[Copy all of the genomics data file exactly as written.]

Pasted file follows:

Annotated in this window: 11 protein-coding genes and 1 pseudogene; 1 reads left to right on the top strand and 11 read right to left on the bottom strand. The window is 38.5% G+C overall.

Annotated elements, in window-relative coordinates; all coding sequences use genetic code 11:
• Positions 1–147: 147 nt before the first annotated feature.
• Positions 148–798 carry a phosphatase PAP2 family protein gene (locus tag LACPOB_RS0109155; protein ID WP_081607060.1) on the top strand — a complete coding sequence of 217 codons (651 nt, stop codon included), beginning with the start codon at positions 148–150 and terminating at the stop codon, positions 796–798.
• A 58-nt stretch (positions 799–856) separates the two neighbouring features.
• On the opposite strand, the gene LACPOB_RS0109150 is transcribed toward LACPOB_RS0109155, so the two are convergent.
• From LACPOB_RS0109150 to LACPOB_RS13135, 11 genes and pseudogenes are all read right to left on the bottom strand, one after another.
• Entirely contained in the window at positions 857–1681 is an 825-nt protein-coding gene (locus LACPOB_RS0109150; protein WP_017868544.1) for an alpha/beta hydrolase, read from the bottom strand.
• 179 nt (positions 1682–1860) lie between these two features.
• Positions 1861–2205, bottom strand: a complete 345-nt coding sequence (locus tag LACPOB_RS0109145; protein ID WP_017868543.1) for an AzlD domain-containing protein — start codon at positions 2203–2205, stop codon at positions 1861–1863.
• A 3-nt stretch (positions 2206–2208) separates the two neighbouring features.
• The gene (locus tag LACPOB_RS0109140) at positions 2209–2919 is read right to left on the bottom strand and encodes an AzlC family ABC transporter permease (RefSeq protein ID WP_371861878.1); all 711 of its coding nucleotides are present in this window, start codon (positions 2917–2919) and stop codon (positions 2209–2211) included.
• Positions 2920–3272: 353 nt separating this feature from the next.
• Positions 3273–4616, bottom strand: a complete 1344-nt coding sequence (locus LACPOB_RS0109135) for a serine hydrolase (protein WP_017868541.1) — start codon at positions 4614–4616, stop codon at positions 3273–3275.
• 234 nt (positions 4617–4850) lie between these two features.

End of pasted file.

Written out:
Annotated in this window: 11 protein-coding genes and 1 pseudogene; 1 reads left to right on the top strand and 11 read right to left on the bottom strand. The window is 38.5% G+C overall.

Annotated elements, in window-relative coordinates; all coding sequences use genetic code 11:
• Positions 1–147: 147 nt before the first annotated feature.
• Positions 148–798 carry a phosphatase PAP2 family protein gene (locus tag LACPOB_RS0109155; protein ID WP_081607060.1) on the top strand — a complete coding sequence of 217 codons (651 nt, stop codon included), beginning with the start codon at positions 148–150 and terminating at the stop codon, positions 796–798.
• A 58-nt stretch (positions 799–856) separates the two neighbouring features.
• On the opposite strand, the gene LACPOB_RS0109150 is transcribed toward LACPOB_RS0109155, so the two are convergent.
• From LACPOB_RS0109150 to LACPOB_RS13135, 11 genes and pseudogenes are all read right to left on the bottom strand, one after another.
• Entirely contained in the window at positions 857–1681 is an 825-nt protein-coding gene (locus LACPOB_RS0109150; protein WP_017868544.1) for an alpha/beta hydrolase, read from the bottom strand.
• 179 nt (positions 1682–1860) lie between these two features.
• Positions 1861–2205, bottom strand: a complete 345-nt coding sequence (locus tag LACPOB_RS0109145; protein ID WP_017868543.1) for an AzlD domain-containing protein — start codon at positions 2203–2205, stop codon at positions 1861–1863.
• A 3-nt stretch (positions 2206–2208) separates the two neighbouring features.
• The gene (locus tag LACPOB_RS0109140) at positions 2209–2919 is read right to left on the bottom strand and encodes an AzlC family ABC transporter permease (RefSeq protein ID WP_371861878.1); all 711 of its coding nucleotides are present in this window, start codon (positions 2917–2919) and stop codon (positions 2209–2211) included.
• Positions 2920–3272: 353 nt separating this feature from the next.
• Positions 3273–4616, bottom strand: a complete 1344-nt coding sequence (locus LACPOB_RS0109135) for a serine hydrolase (protein WP_017868541.1) — start codon at positions 4614–4616, stop codon at positions 3273–3275.
• 234 nt (positions 4617–4850) lie between these two features.